Study throws cold water on Arctic oil, gas dreams

Sep 04, 2012
A Greenpeace picture shows activists holding a banner in front of the Gazprom 'Prirazlomnaya' oil drilling platform in the Barents Sea on August 25. The Arctic, often presented as the promised land by oil companies, is likely to play only a marginal role in providing for the planet's future energy needs, a Norwegian study claimed Tuesday.

The Arctic, often presented as the promised land by oil companies, is likely to play only a marginal role in providing for the planet's future energy needs, a Norwegian study claimed Tuesday.

The share of Arctic oil and gas in global energy production is expected to decline by 2050 because of prohibitively high production costs, according to a study conducted by the Centre for International Climate and Environmental Research in Oslo and national statistics agency Statistics Norway.

Oil production in the region is seen doubling in absolute value during the period, but will drop from 10 percent of the global total in 2010 to eight percent in 2050, the researchers said.

Their findings were published in the journal Energy Economics and summarised in Norway's leading daily Aftenposten on Tuesday.

For natural gas, the decline is expected to be even more pronounced, with the share dropping from 27 percent to 22 percent. Volumes will also continue to shrink in absolute value until 2030, when they are expected to begin rising again.

The researchers attributed the decrease to the boom of unconventional oil and gas sources, such as shale gas in North America, and growing production in the Middle East—two sources that are significantly cheaper to exploit than and gas.

According to the (USGS), the Arctic could be home to 13 percent of the planet's undiscovered oil reserves and 30 percent of its undiscovered gas reserves.

Faced with rising oil demand worldwide, and with the production-obstructing melting faster than ever, international oil corporations have shown a keen interest in the —to the dismay of environmentalists.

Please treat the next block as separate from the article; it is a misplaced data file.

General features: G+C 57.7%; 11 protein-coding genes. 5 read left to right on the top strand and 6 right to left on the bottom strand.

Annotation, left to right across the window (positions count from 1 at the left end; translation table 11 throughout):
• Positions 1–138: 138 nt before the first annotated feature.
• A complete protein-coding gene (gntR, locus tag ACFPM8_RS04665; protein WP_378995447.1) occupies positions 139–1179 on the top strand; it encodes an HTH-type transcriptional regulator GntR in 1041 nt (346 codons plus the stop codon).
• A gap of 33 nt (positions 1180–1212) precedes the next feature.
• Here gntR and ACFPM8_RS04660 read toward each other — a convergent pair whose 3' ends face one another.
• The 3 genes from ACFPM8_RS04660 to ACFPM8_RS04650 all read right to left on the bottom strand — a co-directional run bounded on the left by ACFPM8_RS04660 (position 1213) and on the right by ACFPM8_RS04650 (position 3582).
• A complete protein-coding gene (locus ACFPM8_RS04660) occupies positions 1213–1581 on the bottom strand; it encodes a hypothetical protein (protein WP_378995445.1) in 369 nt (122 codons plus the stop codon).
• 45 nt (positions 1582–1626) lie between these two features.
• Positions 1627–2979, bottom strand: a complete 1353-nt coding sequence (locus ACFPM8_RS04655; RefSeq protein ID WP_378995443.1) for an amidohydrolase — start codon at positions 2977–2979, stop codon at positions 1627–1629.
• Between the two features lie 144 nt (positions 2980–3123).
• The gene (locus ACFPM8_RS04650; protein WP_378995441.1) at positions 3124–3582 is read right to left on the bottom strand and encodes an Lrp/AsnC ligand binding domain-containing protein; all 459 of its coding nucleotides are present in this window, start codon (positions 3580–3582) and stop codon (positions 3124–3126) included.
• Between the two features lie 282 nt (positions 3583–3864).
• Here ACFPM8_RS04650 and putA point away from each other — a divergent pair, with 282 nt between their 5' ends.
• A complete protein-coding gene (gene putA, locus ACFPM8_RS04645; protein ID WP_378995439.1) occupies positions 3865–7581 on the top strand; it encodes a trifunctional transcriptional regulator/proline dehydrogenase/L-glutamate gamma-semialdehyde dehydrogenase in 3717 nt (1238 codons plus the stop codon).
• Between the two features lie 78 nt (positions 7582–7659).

But the oil and gas fields are for the most part believed to be out at sea, located far from land and infrastructure and in conditions, all of which would send production costs soaring.

One example of the difficulties encountered in the region is the Shtokman natural gas field in the Russian waters of the Barents Sea, whose future remains uncertain almost 25 years after it was discovered.

Russian giant Gazprom and its partners, France's Total and Norway's Statoil, failed to reach agreement by a June 30 deadline on a viable development of the field, which is believed to hold 3,800 billion cubic metres of natural gas, enough to meet the world's entire demand for a year.

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1 / 5 (1) Sep 04, 2012
If the arctic continues to warm, then the projection of costs in this study will have been grossly overstated.

not rated yet Sep 04, 2012
They didn't make any mention of how these numbers were derived.
5 / 5 (1) Sep 04, 2012

The dream that we'll still be using oil in 2050 is too far fetched. Fact is by 2030 oil will be too expensive to burn, maybe by 2025.

And that still remains even if we have 2x's what we think we do as 5 billion new customers suck up their share.

One should also note many 'reserves' are plain lies and just not there.

Personally I traded $50/wk gasoline bills for $10/month electric fuel for my EV's, a 2 seat sportwagon and Harley size EV trike using forklift and composite tech.

And moving to a better RE site where I'll make my own power not only for me but also to get a nice check back each month FROM the utility.
5 / 5 (1) Sep 05, 2012
They are still finding billion-barrel fields, but it's getting harder. But here's the problem: do you know how long it takes for humanity to use a billion barrels of oil? 12 days.

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